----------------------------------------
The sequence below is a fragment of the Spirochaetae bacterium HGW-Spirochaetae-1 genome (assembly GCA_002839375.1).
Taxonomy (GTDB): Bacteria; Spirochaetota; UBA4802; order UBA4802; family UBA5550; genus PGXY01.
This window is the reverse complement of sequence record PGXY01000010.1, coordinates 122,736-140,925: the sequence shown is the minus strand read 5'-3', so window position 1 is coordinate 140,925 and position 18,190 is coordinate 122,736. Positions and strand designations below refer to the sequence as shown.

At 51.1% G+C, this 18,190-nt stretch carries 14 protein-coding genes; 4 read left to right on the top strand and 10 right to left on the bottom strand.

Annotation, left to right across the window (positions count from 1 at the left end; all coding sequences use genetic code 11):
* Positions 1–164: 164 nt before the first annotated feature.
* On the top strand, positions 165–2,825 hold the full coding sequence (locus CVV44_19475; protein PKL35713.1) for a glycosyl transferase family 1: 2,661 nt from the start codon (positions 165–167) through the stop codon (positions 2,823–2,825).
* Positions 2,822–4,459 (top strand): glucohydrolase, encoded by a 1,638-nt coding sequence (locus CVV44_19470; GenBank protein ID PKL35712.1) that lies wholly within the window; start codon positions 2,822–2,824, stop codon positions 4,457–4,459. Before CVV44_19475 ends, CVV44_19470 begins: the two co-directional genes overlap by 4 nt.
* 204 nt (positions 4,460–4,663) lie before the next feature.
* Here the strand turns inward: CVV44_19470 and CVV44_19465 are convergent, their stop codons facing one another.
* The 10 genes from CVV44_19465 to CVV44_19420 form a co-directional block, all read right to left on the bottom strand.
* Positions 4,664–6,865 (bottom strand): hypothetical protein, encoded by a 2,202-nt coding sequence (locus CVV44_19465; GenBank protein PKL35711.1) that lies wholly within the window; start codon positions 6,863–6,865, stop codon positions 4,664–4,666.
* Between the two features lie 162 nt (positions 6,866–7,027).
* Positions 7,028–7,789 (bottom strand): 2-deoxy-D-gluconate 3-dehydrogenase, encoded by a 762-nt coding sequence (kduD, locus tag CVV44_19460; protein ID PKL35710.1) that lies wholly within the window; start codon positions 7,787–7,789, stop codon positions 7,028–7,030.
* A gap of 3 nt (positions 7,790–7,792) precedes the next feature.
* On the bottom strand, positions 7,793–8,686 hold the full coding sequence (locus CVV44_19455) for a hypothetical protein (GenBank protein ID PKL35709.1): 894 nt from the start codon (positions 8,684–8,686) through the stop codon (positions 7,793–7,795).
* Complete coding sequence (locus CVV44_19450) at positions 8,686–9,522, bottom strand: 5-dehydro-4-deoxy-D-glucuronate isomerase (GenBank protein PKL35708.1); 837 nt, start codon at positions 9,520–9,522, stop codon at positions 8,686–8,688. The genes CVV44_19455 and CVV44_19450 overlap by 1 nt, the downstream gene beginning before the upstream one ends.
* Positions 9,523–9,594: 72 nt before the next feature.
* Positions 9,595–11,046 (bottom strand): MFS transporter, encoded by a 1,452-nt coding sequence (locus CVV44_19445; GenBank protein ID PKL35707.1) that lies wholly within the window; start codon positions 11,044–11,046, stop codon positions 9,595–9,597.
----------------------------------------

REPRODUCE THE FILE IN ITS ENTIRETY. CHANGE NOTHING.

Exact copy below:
The sequence below is a fragment of the Spirochaetae bacterium HGW-Spirochaetae-1 genome (assembly GCA_002839375.1).
Taxonomy (GTDB): Bacteria; Spirochaetota; UBA4802; order UBA4802; family UBA5550; genus PGXY01.
This window is the reverse complement of sequence record PGXY01000010.1, coordinates 122,736-140,925: the sequence shown is the minus strand read 5'-3', so window position 1 is coordinate 140,925 and position 18,190 is coordinate 122,736. Positions and strand designations below refer to the sequence as shown.

At 51.1% G+C, this 18,190-nt stretch carries 14 protein-coding genes; 4 read left to right on the top strand and 10 right to left on the bottom strand.

Annotation, left to right across the window (positions count from 1 at the left end; all coding sequences use genetic code 11):
* Positions 1–164: 164 nt before the first annotated feature.
* On the top strand, positions 165–2,825 hold the full coding sequence (locus CVV44_19475; protein PKL35713.1) for a glycosyl transferase family 1: 2,661 nt from the start codon (positions 165–167) through the stop codon (positions 2,823–2,825).
* Positions 2,822–4,459 (top strand): glucohydrolase, encoded by a 1,638-nt coding sequence (locus CVV44_19470; GenBank protein ID PKL35712.1) that lies wholly within the window; start codon positions 2,822–2,824, stop codon positions 4,457–4,459. Before CVV44_19475 ends, CVV44_19470 begins: the two co-directional genes overlap by 4 nt.
* 204 nt (positions 4,460–4,663) lie before the next feature.
* Here the strand turns inward: CVV44_19470 and CVV44_19465 are convergent, their stop codons facing one another.
* The 10 genes from CVV44_19465 to CVV44_19420 form a co-directional block, all read right to left on the bottom strand.
* Positions 4,664–6,865 (bottom strand): hypothetical protein, encoded by a 2,202-nt coding sequence (locus CVV44_19465; GenBank protein PKL35711.1) that lies wholly within the window; start codon positions 6,863–6,865, stop codon positions 4,664–4,666.
* Between the two features lie 162 nt (positions 6,866–7,027).
* Positions 7,028–7,789 (bottom strand): 2-deoxy-D-gluconate 3-dehydrogenase, encoded by a 762-nt coding sequence (kduD, locus tag CVV44_19460; protein ID PKL35710.1) that lies wholly within the window; start codon positions 7,787–7,789, stop codon positions 7,028–7,030.
* A gap of 3 nt (positions 7,790–7,792) precedes the next feature.
* On the bottom strand, positions 7,793–8,686 hold the full coding sequence (locus CVV44_19455) for a hypothetical protein (GenBank protein ID PKL35709.1): 894 nt from the start codon (positions 8,684–8,686) through the stop codon (positions 7,793–7,795).
* Complete coding sequence (locus CVV44_19450) at positions 8,686–9,522, bottom strand: 5-dehydro-4-deoxy-D-glucuronate isomerase (GenBank protein PKL35708.1); 837 nt, start codon at positions 9,520–9,522, stop codon at positions 8,686–8,688. The genes CVV44_19455 and CVV44_19450 overlap by 1 nt, the downstream gene beginning before the upstream one ends.
* Positions 9,523–9,594: 72 nt before the next feature.
* Positions 9,595–11,046 (bottom strand): MFS transporter, encoded by a 1,452-nt coding sequence (locus CVV44_19445; GenBank protein ID PKL35707.1) that lies wholly within the window; start codon positions 11,044–11,046, stop codon positions 9,595–9,597.